Capitalism must expand or die. When the capitalists of a particular country are compelled to expand beyond their own borders militarily and economically, this is called imperialism — the highest and last stage of capitalism.
What is it that forces the capitalist system to become imperialist?
At a certain stage in the development of capitalism, production becomes concentrated in the hands of a few giant monopolies. These powerful corporations, dominated by a few banks, take control of the economic life of society. Such financial groupings both collaborate (e.g., price fixing) and compete with one another for greater control of society’s wealth.
In order to survive, they must constantly amass ever-greater profits, which means exploiting the labor of the working class even more intensively, since labor is the source of all value.
To protect their overseas investments, the imperialists raise huge armies and navies, not only to forcibly subjugate oppressed people seeking independence from foreign domination, but to make war against other imperialist countries competing for control. World War I and World War II are examples of two such inter-imperialist rivalries, where whole portions of the world were carved up among the major imperialist powers in Europe, Japan, and the United States.
But World War II signaled a turning point in world imperialist relations. After 6 years of global slaughter that took 50 million lives, the United States emerged as the world’s most powerful imperialist country, gaining control of former European empires in Asia and Africa. The U.S., which had become an imperialist power in 1898, had already gained control of Latin America by the end of World War I.
Today, they call it globalization, but it’s still imperialism. The Pentagon budget and military contracts exceed $1 trillion a year, with some 800 military bases in more than 80 countries. Some countries occupied by U.S. imperialism are out-and-out colonies, like Puerto Rico, the Virgin Islands, and Guam. Others are run by puppet regimes such as in Honduras and Colombia. Whatever the form of government, the results are the same. The oppressed nation remains a one-crop or one-mineral “underdeveloped” economy, its riches systematically pumped out to fill the vaults of the big U.S. banking institutions.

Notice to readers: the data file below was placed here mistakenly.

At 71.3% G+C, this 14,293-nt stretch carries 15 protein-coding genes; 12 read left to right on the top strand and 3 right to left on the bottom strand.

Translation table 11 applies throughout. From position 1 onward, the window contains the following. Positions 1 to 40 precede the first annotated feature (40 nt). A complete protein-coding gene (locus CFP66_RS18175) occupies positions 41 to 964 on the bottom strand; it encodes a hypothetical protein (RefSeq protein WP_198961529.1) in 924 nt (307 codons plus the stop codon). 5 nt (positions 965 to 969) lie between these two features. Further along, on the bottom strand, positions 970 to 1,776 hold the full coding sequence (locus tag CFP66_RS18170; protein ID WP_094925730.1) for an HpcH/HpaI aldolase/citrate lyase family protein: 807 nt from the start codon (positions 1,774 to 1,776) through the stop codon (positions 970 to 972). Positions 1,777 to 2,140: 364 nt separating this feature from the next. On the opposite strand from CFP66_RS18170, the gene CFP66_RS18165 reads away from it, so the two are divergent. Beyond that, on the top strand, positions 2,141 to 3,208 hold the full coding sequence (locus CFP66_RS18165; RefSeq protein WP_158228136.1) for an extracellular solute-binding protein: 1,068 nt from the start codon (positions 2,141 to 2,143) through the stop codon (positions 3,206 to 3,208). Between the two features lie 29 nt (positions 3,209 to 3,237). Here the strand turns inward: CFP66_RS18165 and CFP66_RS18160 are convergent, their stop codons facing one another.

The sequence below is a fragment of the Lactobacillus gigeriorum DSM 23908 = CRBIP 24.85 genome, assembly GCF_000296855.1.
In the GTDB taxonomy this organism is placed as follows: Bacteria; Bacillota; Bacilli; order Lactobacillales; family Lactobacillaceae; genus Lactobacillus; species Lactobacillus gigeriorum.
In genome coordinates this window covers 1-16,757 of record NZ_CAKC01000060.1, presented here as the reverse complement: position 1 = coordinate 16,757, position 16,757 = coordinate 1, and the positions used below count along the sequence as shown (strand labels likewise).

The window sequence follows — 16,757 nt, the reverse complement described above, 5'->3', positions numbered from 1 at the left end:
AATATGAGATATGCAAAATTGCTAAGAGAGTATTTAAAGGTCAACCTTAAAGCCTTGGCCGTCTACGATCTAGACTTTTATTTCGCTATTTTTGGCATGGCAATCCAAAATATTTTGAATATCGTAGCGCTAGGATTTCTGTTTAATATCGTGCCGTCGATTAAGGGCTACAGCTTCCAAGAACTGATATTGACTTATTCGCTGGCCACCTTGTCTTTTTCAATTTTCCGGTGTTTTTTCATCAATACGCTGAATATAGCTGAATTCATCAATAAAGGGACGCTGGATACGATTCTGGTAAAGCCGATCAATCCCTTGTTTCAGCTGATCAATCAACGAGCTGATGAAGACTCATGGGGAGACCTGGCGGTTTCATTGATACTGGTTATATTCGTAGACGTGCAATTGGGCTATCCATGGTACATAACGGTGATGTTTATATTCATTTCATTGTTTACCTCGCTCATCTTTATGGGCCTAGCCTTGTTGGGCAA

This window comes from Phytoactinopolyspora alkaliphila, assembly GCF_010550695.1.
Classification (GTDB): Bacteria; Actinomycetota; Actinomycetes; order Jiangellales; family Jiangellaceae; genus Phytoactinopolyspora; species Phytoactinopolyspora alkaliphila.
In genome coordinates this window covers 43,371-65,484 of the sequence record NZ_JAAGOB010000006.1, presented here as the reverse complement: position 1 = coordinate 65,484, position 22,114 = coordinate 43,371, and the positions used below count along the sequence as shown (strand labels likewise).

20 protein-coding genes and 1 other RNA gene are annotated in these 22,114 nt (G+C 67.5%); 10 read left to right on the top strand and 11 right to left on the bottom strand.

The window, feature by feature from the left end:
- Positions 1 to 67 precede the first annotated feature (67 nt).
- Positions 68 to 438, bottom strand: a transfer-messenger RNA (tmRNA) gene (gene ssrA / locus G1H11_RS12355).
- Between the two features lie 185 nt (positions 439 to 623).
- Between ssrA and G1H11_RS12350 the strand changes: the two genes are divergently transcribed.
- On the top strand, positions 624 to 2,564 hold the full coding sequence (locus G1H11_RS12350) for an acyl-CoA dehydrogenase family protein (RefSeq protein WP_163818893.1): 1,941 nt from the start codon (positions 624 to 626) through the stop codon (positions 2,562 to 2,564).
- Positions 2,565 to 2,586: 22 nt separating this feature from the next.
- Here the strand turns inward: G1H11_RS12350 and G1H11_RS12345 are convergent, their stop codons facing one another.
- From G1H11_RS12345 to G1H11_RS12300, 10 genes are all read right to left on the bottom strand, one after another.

These banks, which stand at the pinnacle of imperialism, have their branch offices from Bangkok to Beirut, from Buenos Aires to Bombay.
As mighty as U.S. imperialism seems, it is already past its peak and has started to decline.
Imperialism is the enemy of all working people whether they live in an imperialist country or in the country victimized by it. But it is the special obligation of the workers in the exploiting country to give support to those fighting to rid their country from super-exploitation and foreign domination.
- Imperialism and the Split in Socialism – by V.I. Lenin [summarizes the main points of Lenin’s “Imperialism, the Highest Stage of Capitalism”]
- Expanding Empire: The global war drive of big business and the forces that will stop it – by Vincent Copeland 
- Bolsheviks and War: Lessons for today’s anti-war movement – by Sam Marcy [1985, on Marxists Internet Archive]
- Liberate the Colonies! Communism and Colonial Freedom 1917–1924 – published by LeftWord Books, New Delhi PDF
- How Europe Underdeveloped Africa – by Walter Rodney  PDF
- The Darker Nations: A People’s History of the Third World – by Vijay Prashad  PDF
- Return to What is Marxism?